Thursday, May 31

Google Gears - offline ajax

Google has just now announced a tool called Google Gears to run ajax applications offline.

Currently google's search engine has not indexed the site (too new?) so use gears.google.com to install the toolkit locally in your browser.

InfoWeek has the story here.

Aaron Boodman, Gears Engineer is speaking about the tookit at Google Developer Day in Sydney now and he says the following about gears:
  • Gears is implemented as a browser plugin, and currently supports IE, Firefox, Windows, Mac, Linux and (almost) Safari.
  • The framework is fully open source (see code.google.com) and has a "new BSD" license.
  • Architecture of gears: You UI code always uses the local DB, and the framework syncs with the server periodically. This allows a seamless online/offline experience.
  • The gears component "LocalServer" adds a special cache in the browser. It has a ManagedResourceStore that can store an entire web application into a "manifest" with an auto update feature to ensure changes to the web app are updated to the client.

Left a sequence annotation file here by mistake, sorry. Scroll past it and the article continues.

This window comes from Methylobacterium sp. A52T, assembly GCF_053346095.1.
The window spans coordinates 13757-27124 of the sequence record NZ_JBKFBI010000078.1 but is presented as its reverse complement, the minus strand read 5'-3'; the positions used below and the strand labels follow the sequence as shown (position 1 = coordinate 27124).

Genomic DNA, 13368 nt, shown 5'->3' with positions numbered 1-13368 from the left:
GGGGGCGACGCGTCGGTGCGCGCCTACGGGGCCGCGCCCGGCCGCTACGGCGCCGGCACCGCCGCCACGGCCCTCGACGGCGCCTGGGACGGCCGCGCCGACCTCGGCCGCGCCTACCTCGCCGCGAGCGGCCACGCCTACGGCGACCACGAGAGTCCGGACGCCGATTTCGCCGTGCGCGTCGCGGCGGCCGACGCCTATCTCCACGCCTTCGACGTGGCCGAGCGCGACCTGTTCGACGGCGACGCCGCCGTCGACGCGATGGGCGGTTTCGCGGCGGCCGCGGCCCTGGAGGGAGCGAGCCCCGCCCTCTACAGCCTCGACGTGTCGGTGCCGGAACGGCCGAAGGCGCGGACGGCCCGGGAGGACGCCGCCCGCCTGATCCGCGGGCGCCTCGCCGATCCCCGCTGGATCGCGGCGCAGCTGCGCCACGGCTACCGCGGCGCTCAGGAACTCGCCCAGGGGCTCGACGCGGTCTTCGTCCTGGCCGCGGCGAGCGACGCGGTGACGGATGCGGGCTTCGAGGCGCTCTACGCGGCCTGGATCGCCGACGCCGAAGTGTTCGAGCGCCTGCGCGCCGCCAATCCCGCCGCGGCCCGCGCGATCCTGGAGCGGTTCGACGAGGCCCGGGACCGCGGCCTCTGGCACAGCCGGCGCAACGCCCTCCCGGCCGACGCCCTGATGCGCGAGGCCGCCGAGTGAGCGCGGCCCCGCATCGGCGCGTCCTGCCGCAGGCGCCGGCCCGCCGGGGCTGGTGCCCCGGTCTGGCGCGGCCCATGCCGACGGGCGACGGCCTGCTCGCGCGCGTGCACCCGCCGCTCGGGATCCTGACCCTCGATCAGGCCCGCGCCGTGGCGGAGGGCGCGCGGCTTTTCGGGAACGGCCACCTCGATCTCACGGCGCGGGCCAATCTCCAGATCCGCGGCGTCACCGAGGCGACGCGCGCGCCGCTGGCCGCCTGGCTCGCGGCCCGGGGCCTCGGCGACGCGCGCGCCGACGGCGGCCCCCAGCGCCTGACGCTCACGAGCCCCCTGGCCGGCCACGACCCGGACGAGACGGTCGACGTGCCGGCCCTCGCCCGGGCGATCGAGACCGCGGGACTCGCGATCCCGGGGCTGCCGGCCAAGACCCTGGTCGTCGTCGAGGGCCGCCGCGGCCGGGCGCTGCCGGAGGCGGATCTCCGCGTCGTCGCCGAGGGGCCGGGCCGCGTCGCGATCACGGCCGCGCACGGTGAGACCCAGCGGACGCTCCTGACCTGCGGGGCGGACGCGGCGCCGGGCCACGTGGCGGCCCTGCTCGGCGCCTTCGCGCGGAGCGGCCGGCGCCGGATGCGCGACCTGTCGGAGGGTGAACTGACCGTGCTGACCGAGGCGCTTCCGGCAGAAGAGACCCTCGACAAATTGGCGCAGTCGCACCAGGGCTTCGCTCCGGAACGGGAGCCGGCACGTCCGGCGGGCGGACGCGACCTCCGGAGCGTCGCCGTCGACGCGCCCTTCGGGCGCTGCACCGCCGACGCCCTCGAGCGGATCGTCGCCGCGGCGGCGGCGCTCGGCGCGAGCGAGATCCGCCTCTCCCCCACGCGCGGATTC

• Gears comes with a real database! It uses the tiny opensource SQLite db. Code example:
    • db = google.gears.factory.create('beta.database', '1.0');
    • db. execute('insert into .... values (?, ?)', ['foo', 'bar']);
  • SDK now available online.
  • Has a database tool: dbquery.html
  • Has a component called "WorkerPool" that provides a thread-like non-blocking javascript api. This allows for CPU intensive calculations to be run in the background without impacting the browser's responsiveness.
  • Bonus: full text search capability using SQLite and Google's "FTS2" open source project. This supports millions of documents. FTS3 is in development with a much larger number of documents.

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1 Comments:

Blogger James Crisp said...

Interesting, and I can see the point with say google reader. However, what about more complex apps which have more than one 'page'?

Taking a cynical step back, isn't this simply a way to write a crippled desktop app in javascript?

The MS Silverlight approach seems a much cleaner and more powerful way to do similar things.

Cheers,
James

11:50 am  

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